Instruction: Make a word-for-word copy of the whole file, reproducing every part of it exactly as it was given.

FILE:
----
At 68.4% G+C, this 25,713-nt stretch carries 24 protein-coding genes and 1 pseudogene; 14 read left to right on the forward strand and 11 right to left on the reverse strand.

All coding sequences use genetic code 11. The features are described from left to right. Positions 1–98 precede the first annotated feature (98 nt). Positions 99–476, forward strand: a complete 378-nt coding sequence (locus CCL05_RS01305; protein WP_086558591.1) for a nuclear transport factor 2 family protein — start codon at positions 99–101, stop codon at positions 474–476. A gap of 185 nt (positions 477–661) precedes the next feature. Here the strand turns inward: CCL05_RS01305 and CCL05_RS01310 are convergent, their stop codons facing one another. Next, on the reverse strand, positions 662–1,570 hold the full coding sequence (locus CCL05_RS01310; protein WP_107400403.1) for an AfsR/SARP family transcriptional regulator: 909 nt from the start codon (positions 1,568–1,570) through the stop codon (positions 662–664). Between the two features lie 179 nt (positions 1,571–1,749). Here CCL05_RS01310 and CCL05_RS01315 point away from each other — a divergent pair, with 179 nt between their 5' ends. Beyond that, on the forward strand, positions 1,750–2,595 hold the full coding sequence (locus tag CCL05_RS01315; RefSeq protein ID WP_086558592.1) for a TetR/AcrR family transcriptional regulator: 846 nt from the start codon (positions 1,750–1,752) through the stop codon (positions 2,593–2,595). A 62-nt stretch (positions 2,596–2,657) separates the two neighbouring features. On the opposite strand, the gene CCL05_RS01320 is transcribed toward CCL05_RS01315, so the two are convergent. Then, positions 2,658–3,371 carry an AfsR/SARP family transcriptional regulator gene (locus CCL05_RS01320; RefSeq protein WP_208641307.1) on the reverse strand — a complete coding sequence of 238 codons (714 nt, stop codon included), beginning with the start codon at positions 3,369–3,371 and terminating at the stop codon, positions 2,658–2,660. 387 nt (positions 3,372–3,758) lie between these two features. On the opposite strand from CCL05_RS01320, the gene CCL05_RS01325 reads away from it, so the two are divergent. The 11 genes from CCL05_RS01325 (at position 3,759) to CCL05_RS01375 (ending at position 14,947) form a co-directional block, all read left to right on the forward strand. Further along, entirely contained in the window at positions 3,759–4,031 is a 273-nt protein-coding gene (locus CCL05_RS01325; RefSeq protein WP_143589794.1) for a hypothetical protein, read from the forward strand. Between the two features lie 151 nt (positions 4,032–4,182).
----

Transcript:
At 68.4% G+C, this 25,713-nt stretch carries 24 protein-coding genes and 1 pseudogene; 14 read left to right on the forward strand and 11 right to left on the reverse strand.

All coding sequences use genetic code 11. The features are described from left to right. Positions 1–98 precede the first annotated feature (98 nt). Positions 99–476, forward strand: a complete 378-nt coding sequence (locus CCL05_RS01305; protein WP_086558591.1) for a nuclear transport factor 2 family protein — start codon at positions 99–101, stop codon at positions 474–476. A gap of 185 nt (positions 477–661) precedes the next feature. Here the strand turns inward: CCL05_RS01305 and CCL05_RS01310 are convergent, their stop codons facing one another. Next, on the reverse strand, positions 662–1,570 hold the full coding sequence (locus CCL05_RS01310; protein WP_107400403.1) for an AfsR/SARP family transcriptional regulator: 909 nt from the start codon (positions 1,568–1,570) through the stop codon (positions 662–664). Between the two features lie 179 nt (positions 1,571–1,749). Here CCL05_RS01310 and CCL05_RS01315 point away from each other — a divergent pair, with 179 nt between their 5' ends. Beyond that, on the forward strand, positions 1,750–2,595 hold the full coding sequence (locus tag CCL05_RS01315; RefSeq protein ID WP_086558592.1) for a TetR/AcrR family transcriptional regulator: 846 nt from the start codon (positions 1,750–1,752) through the stop codon (positions 2,593–2,595). A 62-nt stretch (positions 2,596–2,657) separates the two neighbouring features. On the opposite strand, the gene CCL05_RS01320 is transcribed toward CCL05_RS01315, so the two are convergent. Then, positions 2,658–3,371 carry an AfsR/SARP family transcriptional regulator gene (locus CCL05_RS01320; RefSeq protein WP_208641307.1) on the reverse strand — a complete coding sequence of 238 codons (714 nt, stop codon included), beginning with the start codon at positions 3,369–3,371 and terminating at the stop codon, positions 2,658–2,660. 387 nt (positions 3,372–3,758) lie between these two features. On the opposite strand from CCL05_RS01320, the gene CCL05_RS01325 reads away from it, so the two are divergent. The 11 genes from CCL05_RS01325 (at position 3,759) to CCL05_RS01375 (ending at position 14,947) form a co-directional block, all read left to right on the forward strand. Further along, entirely contained in the window at positions 3,759–4,031 is a 273-nt protein-coding gene (locus CCL05_RS01325; RefSeq protein WP_143589794.1) for a hypothetical protein, read from the forward strand. Between the two features lie 151 nt (positions 4,032–4,182).